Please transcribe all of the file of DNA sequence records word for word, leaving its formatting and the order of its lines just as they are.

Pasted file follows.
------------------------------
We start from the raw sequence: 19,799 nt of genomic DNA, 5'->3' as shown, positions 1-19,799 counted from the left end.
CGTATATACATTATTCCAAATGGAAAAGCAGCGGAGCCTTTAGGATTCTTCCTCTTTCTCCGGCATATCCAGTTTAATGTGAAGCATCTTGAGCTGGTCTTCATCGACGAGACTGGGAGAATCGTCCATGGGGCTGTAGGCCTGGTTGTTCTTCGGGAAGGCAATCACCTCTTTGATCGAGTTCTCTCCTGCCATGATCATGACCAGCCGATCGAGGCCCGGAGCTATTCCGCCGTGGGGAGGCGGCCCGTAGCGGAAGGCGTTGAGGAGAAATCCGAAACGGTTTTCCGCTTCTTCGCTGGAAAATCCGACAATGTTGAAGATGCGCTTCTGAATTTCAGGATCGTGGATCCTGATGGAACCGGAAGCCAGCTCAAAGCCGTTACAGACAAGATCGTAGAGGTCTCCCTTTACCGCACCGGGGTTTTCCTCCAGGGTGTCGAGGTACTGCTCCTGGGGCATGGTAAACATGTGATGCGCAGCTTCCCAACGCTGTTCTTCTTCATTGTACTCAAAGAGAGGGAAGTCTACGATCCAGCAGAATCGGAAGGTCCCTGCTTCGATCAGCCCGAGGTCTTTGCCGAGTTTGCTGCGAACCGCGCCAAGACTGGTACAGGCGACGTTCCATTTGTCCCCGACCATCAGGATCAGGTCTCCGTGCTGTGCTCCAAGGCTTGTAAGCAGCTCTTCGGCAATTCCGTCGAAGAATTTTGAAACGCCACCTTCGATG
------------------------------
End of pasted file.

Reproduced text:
We start from the raw sequence: 19,799 nt of genomic DNA, 5'->3' as shown, positions 1-19,799 counted from the left end.
CGTATATACATTATTCCAAATGGAAAAGCAGCGGAGCCTTTAGGATTCTTCCTCTTTCTCCGGCATATCCAGTTTAATGTGAAGCATCTTGAGCTGGTCTTCATCGACGAGACTGGGAGAATCGTCCATGGGGCTGTAGGCCTGGTTGTTCTTCGGGAAGGCAATCACCTCTTTGATCGAGTTCTCTCCTGCCATGATCATGACCAGCCGATCGAGGCCCGGAGCTATTCCGCCGTGGGGAGGCGGCCCGTAGCGGAAGGCGTTGAGGAGAAATCCGAAACGGTTTTCCGCTTCTTCGCTGGAAAATCCGACAATGTTGAAGATGCGCTTCTGAATTTCAGGATCGTGGATCCTGATGGAACCGGAAGCCAGCTCAAAGCCGTTACAGACAAGATCGTAGAGGTCTCCCTTTACCGCACCGGGGTTTTCCTCCAGGGTGTCGAGGTACTGCTCCTGGGGCATGGTAAACATGTGATGCGCAGCTTCCCAACGCTGTTCTTCTTCATTGTACTCAAAGAGAGGGAAGTCTACGATCCAGCAGAATCGGAAGGTCCCTGCTTCGATCAGCCCGAGGTCTTTGCCGAGTTTGCTGCGAACCGCGCCAAGACTGGTACAGGCGACGTTCCATTTGTCCCCGACCATCAGGATCAGGTCTCCGTGCTGTGCTCCAAGGCTTGTAAGCAGCTCTTCGGCAATTCCGTCGAAGAATTTTGAAACGCCACCTTCGATG